This troublesome priest, this uppity woman

Wayne Fraser and Eleanor Johnston 

Atheist United Church minister, the Reverend Gretta Vosper, is in the news again. 

The Toronto Conference of the United Church of Canada (UCC) has issued a joint statement with Vosper and her congregation at West Hill United Church in Scarborough, that they “have settled all outstanding issues between them”. Gretta is now free, after a three-and-a-half-year controversy, to resume her ordained ministry in her congregation.

The joint statement was short on details but, in interviews, Gretta stands by her atheism, indeed, insists on it. In contrast, the national office of the UCC responded to the joint statement by asserting the church’s belief in God, “a God most fully revealed to us as Christians in and through Jesus Christ”. 

As members of the Anglican Diocese of Niagara, we distinguish ourselves from Gretta in that we joyfully proclaim our experience of God. We know God not as a person, but as the “Ground of Being”. Nevertheless, we affirm Gretta’s obvious sincerity and worthwhile ministry.

The United Church’s dilemma with Gretta has been played out in the public arena through the media. However, more quietly, some Anglican congregations today are troubled by theological and liturgical differences.

Some Christians stumble when reciting the Creed, while others insist on its centrality to faith and worship. Some long for contemporary language in liturgy, while others love ancient rites. Some like a lot of music in worship, while others prefer silence. Some Christians lean proudly on dogmatic theological language and ideas; others, meanwhile, question traditional expressions of faith and actively seek new language to articulate their experience of the divine.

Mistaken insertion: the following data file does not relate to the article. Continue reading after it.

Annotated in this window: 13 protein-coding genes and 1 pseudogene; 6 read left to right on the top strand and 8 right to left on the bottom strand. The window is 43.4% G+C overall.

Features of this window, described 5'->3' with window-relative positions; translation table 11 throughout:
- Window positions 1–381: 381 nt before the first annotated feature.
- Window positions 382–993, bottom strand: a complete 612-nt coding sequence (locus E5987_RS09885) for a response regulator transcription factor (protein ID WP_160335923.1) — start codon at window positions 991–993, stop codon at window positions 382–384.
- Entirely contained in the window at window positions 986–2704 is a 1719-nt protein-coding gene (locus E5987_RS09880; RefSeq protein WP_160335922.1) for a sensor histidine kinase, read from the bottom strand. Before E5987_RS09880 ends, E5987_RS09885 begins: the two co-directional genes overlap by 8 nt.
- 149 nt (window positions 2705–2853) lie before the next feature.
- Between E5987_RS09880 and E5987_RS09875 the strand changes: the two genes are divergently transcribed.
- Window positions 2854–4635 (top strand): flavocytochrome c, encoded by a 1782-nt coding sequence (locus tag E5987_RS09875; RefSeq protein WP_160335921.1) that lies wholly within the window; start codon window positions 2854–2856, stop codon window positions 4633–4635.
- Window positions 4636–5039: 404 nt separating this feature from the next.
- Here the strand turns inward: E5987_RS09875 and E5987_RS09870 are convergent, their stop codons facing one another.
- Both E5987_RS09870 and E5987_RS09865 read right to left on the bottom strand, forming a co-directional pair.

There is something empty of soul in angry exchanges over theological abstractions. There is something beautiful in welcoming strangers, angels unawares. 

So, how can we all live together in peace? How can we cooperate for the common good? Well, just by doing it, by wanting to do it. By agreeing to disagree and then worshipping and working together for justice and peace. 

Why do we need to get along? Because people outside church looking in are puzzled by our disputes, while all people within the church — even atheists — need to feel welcome and included. Shying away from such discussions does not resolve them.

Once challenged for his perspective, the late Marcus Borg responded that Christians could spend a lot of time talking about their theological differences, but it would be more worthwhile to emphasize what they have in common. The central commonality is that we are followers of Jesus, commanded by the Lord to love our neighbours and even our enemies.

Jesus’ parable of the Good Samaritan taught that there is no limit to the love of God and, consequently, there should be no limitation to our loving. Anyone in need of compassion is our neighbour and deserves our care and support. 

Christianity is transformational, personally changing our hearts and politically changing our society. The current emphasis in the Diocese of Niagara on personal faith formation and the missional church provides the means for such transformation.

Following Jesus is the way we live together in peace. Jesus’ mandate as outlined in Matthew 25 will guide us in the joint pursuit of social justice. Working for the common good will supersede all our theological and liturgical differences. As Bishop Susan has recently reminded us, we are all in this together.

When we are gathered together as a community at the table of our Lord, our theological differences become less important than the mystery of blessed bread and wine.